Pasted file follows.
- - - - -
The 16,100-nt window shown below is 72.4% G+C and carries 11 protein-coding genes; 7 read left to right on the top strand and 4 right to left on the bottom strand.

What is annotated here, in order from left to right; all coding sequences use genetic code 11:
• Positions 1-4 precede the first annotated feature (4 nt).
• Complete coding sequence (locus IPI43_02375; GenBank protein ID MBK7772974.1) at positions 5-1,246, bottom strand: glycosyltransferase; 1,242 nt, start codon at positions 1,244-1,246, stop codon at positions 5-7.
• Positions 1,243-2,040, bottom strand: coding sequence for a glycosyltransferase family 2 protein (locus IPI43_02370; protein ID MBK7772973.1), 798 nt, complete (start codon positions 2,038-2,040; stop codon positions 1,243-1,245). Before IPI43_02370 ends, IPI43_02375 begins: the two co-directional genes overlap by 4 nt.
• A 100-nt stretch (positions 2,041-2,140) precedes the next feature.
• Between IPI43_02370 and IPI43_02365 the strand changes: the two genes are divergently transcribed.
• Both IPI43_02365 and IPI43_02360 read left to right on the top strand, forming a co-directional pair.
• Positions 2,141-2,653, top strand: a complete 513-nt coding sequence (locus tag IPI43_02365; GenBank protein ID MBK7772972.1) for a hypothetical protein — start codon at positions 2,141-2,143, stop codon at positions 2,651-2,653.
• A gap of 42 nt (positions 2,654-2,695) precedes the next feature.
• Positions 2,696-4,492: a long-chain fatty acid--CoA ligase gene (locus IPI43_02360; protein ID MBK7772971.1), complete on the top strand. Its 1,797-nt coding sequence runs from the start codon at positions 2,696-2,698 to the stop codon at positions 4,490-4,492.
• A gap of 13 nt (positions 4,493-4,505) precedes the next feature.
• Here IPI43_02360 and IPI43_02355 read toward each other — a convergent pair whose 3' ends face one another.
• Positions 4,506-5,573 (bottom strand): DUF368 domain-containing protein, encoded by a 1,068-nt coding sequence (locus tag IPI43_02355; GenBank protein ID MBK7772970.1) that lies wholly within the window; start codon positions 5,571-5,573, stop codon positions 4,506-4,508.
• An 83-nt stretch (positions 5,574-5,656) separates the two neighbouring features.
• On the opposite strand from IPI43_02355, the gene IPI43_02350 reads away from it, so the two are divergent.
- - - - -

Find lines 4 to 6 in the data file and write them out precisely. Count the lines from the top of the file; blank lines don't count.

• Complete coding sequence (locus IPI43_02375; GenBank protein ID MBK7772974.1) at positions 5-1,246, bottom strand: glycosyltransferase; 1,242 nt, start codon at positions 1,244-1,246, stop codon at positions 5-7.
• Positions 1,243-2,040, bottom strand: coding sequence for a glycosyltransferase family 2 protein (locus IPI43_02370; protein ID MBK7772973.1), 798 nt, complete (start codon positions 2,038-2,040; stop codon positions 1,243-1,245). Before IPI43_02370 ends, IPI43_02375 begins: the two co-directional genes overlap by 4 nt.
• A 100-nt stretch (positions 2,041-2,140) precedes the next feature.